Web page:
Arthur Aston Luce (1882-1977)


Life
b. 21 Aug., Gloucester, son of clergyman; ed. Lindley Lodge Schoo, Eastbourne College, and TCD (BA 1905, BD 1908; MA 1911); chaplain of St Columba’s School 1907–09; ord. Church of Ireland, 1908; TCD Fellow, 1912; served in 12th Royal Irish Rifles 1915–18; awarded MC, 1917; DD 1920; m. Lilian Mary Thomson, 1918, issued Monophysitism Past and Present (1921), on the nature of Jesus; issued Bergson’s Doctrine of Intuition [Donnellan Lects.] (1922); became the leading Berkeley editor and scholar, investigating chiefly the influence of Malebranche (vide, Berkeley and Malebranche (1934); appt. to Chair of moral philosophy, TCD, 1928–49; Canon of St Patrick’s Cathedral 1930–36, Chancellor 1936–53, and Precentor 1953–77; elected life-holder of Berkeley chair of metaphysics, TCD, 1953;
 
issued Berkeley’s Philosophical Commentaries (1944) and Berkeley's Immaterialism (1945), an authoritative corrective to existing views of that philosopher's Idealism; ed., with T. E. Jessop, The Works of George Berkeley, 9 vols. (London 1948-57); issued Berkeley’s Immaterialism: A Commentary on his Principles of Human Knowledge (1945); Vice-provost of TCD, 1946–52 [var. 1951]; issued The Life of George Berkeley, Bishop of Cloyne (London 1949; rep. 1969; rep. with new intro. by David Berman, 1992), Sense without Matter (1954), and an endorsement of his thought; famed for interest in fly-fishing and issued Fishing and Thinking (1959); also Teach Yourself Logic (1958) and The Dialectic of Immaterialism (1963);
 
suffered death of wife and dg. in drowning at Celbridge, Co. Kildare, with a dg., in 1940; himself d. 28 June after an attack by insane young man of Dublin Protestant family; ranks as longest living fellow of the College; his philosophical library was acquired by Notre Dame University; his son John Victor Luce, also a TCD Fellow, in Classics, issued a memoir prefatory to a new edition of Fishing and Thinking (1993). DIB DIW

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Commentary
Declan Kiberd, Inventing Ireland (1995), citing Luce’s prediction that if Irish because compulsory in schools, half the Protestants of Ireland would turn Catholic in a century; also his comment on Samuel Beckett’s undergraduate prospects as ‘quite dismal’ (pp.452-43.)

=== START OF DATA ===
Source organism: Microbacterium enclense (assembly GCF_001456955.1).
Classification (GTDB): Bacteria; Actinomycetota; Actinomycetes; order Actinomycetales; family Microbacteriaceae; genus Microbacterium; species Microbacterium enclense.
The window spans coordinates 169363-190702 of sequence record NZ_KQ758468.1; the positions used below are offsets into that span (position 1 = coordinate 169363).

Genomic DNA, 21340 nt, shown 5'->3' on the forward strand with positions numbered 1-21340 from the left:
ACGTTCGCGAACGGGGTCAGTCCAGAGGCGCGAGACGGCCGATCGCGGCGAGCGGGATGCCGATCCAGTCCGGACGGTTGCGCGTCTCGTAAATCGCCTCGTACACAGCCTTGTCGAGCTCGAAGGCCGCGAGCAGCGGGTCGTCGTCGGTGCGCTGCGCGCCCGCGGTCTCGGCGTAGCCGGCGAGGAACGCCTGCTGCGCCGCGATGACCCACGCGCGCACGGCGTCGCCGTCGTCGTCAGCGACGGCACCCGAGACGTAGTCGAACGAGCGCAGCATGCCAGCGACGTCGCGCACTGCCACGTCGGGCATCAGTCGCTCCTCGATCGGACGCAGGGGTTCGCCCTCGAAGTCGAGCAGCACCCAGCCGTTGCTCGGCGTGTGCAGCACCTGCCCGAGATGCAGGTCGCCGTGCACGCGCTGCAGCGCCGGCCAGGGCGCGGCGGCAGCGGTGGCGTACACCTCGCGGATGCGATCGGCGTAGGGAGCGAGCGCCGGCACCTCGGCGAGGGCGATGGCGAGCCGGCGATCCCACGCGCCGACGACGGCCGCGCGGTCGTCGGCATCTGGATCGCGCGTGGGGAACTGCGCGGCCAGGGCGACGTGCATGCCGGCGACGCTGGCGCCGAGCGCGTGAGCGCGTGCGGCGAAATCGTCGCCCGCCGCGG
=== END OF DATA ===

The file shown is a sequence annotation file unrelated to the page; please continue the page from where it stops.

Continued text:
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Quotations
We Irish?: ‘We need not read a political reference into the words. Berkeley certainly always regarded himself as an Irishman, and Newton was, to him, “a philosopher of a neighbouring nation”. (Princ. 110, 1st ed.), but when he writes we Irishmen he simply means “we ordinary folk, shrewd judges of fact and common-sense ...”’ [Phil. Comm., ed. A. A. Luce, London 1944; quoted in Harry Bracken, ‘George Berkeley, the Irish Cartesian’, Richard Kearney, ed., The Irish Mind, 1984; notes.)

Rev. A. A. Luce, Submission to the Report of the Commission on Emigration and Other Population Problems (1955)

‘The hard core of the problem is the sad stark fact that one Irish child (more than one, statistically) in every three is born to emigrate, and grows up in the knowledge that he or she must emigrate. The moral and psychological effect of that fact is immense. It paralyses certain areas. It is a dead weight upon the spirit of the whole country, a dead hand upon her economy.’

—Quoted in 6 December 2010 13:02 Piaras Mac Einri ‘Emigration: we still can’t all live on a small island?’, in Politico: Social and Political Issues [online] Note: The Commission was appointed in 1948 and finished most of its work by 1950. See review of same, in W. J. L. Ryan, ‘Some Irish Population Problems’, in Population Studies, 9, 2 (1955), pp.185-88 [available in JSTOR, online; accessed 08.12.2010].

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No smoking - In 1971 A. A. Luce wrote to The Irish Times (Letters to the Editor) to convey his considered opinion: ‘There are worse things than tobacco smoking, aush as the censorious habit and drinking to excess. Nice things can be said baout the sociable cigarette and the thoughtful pipe. Non the less, smoking ahs become a social evil of the first magnitude. / Am I my brother’s keeper? Yes. / It is a man’s duty to set a good example to his family and his circle of friends. It is the duty of the Government to discourage smoking and to prohibit advertisements that encourage the habit. / Can a hardened smoker give it up? Yes, I’ve done so. There may be cases in which medical advice should be sought; in most cases all that’s wanted is a fiat of the will, back by a silent prayer. - Yours, etc. / A. A. Luce. Ryslaw, Bushy Park road, Dublin. (The Irish Times, 14 Jan. 1971, p.11.)

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